Monday, May 30, 2011

The Unemployed Geek Cooks – The Basics: Sauces.

I've had this idea for a second blog for quite some time, but I don't have a decent digital camera and the style of blogging demands that you do. The food blog. Besides writing, gaming and other geeky pursuits, the only thing I do that isn't sleeping or looking for work is making food. Now, most of the time, I eat like a bachelor despite being happily married, i.e. eating canned spaghetti straight out of the tin, ramen noodles and microwave treats or frozen entrees. However, either my wife or I cook on occasion, and I've had the time to refine my craft a bit in these last few months, so rather than hold out for a future spinoff blog, I'll take advantage of the Memorial Day holiday to talk about my style of cooking and do some brief discussion about it, while my collard greens for tonight's meal simmer.

Too many men decide from the outset that the only cooking they'll take pride in the noble art of grilling. I have nothing against a well-grilled steak, burger or kabob, but a grill isn't always practical, and I've found there are plenty of masculine styles of cooking that can be done indoors. My personal cooking styles take cues from the American Southern blues musicians/Soul Food, New Orleans-style Cajun food and Mexican-American or Tex-Mex cuisine. These styles have a few things in common. They were first made popular with simple, inexpensive ingredients by poorer people, they use more spice for flavoring than many other styles of cooking, and they are very “manly.”

I know some think he's a huge D-bag, but his cooking and mine are pretty similar. (Guy Fieri, of the Food Network)

In traditional cooking schools, the French method is the most commonly accepted structure and form followed when training to become a chef. This method of cooking involves a brigade system of different cooks with different responsibilities, and under the Head Chef and Sous Chef, the highest stratified position is the saucier, responsible for sauteéd items... and their sauces. Sauces are the thing that you can do right and cover a multitude of other sins in the kitchen, and if you do them wrong, the flavor of the dish is unsalvageable.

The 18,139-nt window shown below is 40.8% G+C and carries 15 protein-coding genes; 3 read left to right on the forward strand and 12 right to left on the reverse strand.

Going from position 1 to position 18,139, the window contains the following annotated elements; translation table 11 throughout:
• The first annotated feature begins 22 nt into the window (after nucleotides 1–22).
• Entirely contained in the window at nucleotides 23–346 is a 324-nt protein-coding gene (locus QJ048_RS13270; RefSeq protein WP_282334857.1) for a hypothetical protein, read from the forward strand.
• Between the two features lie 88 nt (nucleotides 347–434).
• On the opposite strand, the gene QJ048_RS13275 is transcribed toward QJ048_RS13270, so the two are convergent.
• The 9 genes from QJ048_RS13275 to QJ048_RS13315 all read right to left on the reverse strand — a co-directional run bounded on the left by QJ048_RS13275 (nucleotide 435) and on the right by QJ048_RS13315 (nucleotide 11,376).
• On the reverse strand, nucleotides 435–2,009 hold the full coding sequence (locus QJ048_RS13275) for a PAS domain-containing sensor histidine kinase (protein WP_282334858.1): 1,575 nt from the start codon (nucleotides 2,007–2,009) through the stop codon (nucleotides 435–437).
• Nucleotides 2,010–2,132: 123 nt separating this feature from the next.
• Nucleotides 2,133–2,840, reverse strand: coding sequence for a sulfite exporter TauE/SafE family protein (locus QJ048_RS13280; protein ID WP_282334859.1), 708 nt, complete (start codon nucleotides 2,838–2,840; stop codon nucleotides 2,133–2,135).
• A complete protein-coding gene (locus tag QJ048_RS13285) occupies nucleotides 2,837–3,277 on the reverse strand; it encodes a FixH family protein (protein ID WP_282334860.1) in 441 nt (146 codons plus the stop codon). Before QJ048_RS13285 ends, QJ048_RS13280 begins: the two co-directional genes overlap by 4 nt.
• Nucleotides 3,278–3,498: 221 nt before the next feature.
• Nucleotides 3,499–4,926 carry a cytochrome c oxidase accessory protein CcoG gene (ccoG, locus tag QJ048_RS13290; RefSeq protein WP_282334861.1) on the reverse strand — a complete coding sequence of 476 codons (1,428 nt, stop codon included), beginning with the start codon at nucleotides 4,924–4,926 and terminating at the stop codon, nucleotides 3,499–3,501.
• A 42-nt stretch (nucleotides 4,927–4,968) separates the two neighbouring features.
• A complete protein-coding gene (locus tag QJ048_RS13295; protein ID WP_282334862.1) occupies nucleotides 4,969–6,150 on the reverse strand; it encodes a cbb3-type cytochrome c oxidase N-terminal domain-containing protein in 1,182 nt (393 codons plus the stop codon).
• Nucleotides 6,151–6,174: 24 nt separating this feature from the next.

I'm not a trained chef, and many of my sauces come out of a bottle, but gathering the basics for my style of cooking and understanding when to use each and how to combine them was key to becoming a good cook. Getting this stuff down is like the difference between memorizing lines and acting, or practicing scales on an instrument and really playing. I could write pages and pages about the history of various sauce types, but I want to focus on a few kitchen essentials: oils, vinegars, savory sauces and hot sauces.

Oil and vinegar are combined to use as a dressing or condiment, and form bases for many, many different sauces. I keep no fewer than three different cooking oils around at all times, as in addition to being ingredients in various sauces, cooking meat is easier with a bit of oil in the pan. I stock at all times olive oil, peanut oil (roasted, in my case) and canola oil. Vinegar gives a distinctive tangy flavor, and is an important component in cooking many meat and fish dishes, as well as an ingredient in virtually every other bottled sauce. I keep bottles of white vinegar, malt vinegar, apple cider vinegar and balsamic vinegar in the kitchen at all times.

One of my secret ingredients, the base oil for cooking chicken and sausage for my Jambalaya.

Many savory sauces are used as ingredient and/or condiment, from the simple tomato ketchup to a wide variety of barbecue sauces and European seafood sauces, most notably Worcestershire Sauce. I prefer to cook and bottle my own barbecue sauce (a process that deserves an article all its own), but I also keep around at least 1 bottle of Sweet Baby Ray's Barbecue, and when I can get it (which isn't often enough) Dreamland Barbecue sauce from Alabama. In addition to the staples listed above, I've recently begun to experiment with a seasoning sauce called Maggi, popular in certain European countries and down in Mexico, but virtually unknown here in the States. It tastes like a cross between a high-quality chinese soy sauce and a well-cooked steak.

If you must use a grocery-store BBQ sauce, you could do a whole lot worse.

Hot sauces. Pages and pages have been written about pepper sauces and their role in cooking, but I'm not interested in heat for heat's sake, so I typically don't bother with the spicer varieties. Anything made out of a habanero pepper is likely too hot to not overwhelm most of what I cook, so the sauces I keep in the house are on the wimpy side of the Scoville heat scale. (All Scoville units below approximate.)